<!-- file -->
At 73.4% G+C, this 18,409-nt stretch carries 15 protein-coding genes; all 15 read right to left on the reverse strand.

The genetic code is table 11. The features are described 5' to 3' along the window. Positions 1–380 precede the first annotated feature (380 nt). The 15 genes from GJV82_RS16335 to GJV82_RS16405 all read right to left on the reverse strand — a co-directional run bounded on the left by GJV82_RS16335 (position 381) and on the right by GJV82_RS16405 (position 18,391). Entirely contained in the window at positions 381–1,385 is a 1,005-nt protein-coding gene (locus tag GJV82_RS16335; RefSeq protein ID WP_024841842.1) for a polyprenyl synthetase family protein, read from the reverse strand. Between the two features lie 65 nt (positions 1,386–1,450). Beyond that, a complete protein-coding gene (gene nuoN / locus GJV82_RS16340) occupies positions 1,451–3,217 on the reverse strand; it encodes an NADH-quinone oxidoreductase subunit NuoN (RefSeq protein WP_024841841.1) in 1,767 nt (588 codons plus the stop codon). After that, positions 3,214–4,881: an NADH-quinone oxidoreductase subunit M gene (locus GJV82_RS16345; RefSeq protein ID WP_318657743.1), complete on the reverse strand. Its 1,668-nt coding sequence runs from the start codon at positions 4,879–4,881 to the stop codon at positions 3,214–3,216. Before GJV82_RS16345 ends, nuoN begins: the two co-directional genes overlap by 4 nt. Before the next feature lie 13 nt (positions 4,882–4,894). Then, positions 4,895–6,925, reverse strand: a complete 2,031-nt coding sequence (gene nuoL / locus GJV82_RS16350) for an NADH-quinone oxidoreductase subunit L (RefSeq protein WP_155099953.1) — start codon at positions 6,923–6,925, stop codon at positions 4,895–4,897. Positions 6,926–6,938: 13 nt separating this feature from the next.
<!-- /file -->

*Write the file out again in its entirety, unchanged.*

At 73.4% G+C, this 18,409-nt stretch carries 15 protein-coding genes; all 15 read right to left on the reverse strand.

The genetic code is table 11. The features are described 5' to 3' along the window. Positions 1–380 precede the first annotated feature (380 nt). The 15 genes from GJV82_RS16335 to GJV82_RS16405 all read right to left on the reverse strand — a co-directional run bounded on the left by GJV82_RS16335 (position 381) and on the right by GJV82_RS16405 (position 18,391). Entirely contained in the window at positions 381–1,385 is a 1,005-nt protein-coding gene (locus tag GJV82_RS16335; RefSeq protein ID WP_024841842.1) for a polyprenyl synthetase family protein, read from the reverse strand. Between the two features lie 65 nt (positions 1,386–1,450). Beyond that, a complete protein-coding gene (gene nuoN / locus GJV82_RS16340) occupies positions 1,451–3,217 on the reverse strand; it encodes an NADH-quinone oxidoreductase subunit NuoN (RefSeq protein WP_024841841.1) in 1,767 nt (588 codons plus the stop codon). After that, positions 3,214–4,881: an NADH-quinone oxidoreductase subunit M gene (locus GJV82_RS16345; RefSeq protein ID WP_318657743.1), complete on the reverse strand. Its 1,668-nt coding sequence runs from the start codon at positions 4,879–4,881 to the stop codon at positions 3,214–3,216. Before GJV82_RS16345 ends, nuoN begins: the two co-directional genes overlap by 4 nt. Before the next feature lie 13 nt (positions 4,882–4,894). Then, positions 4,895–6,925, reverse strand: a complete 2,031-nt coding sequence (gene nuoL / locus GJV82_RS16350) for an NADH-quinone oxidoreductase subunit L (RefSeq protein WP_155099953.1) — start codon at positions 6,923–6,925, stop codon at positions 4,895–4,897. Positions 6,926–6,938: 13 nt separating this feature from the next.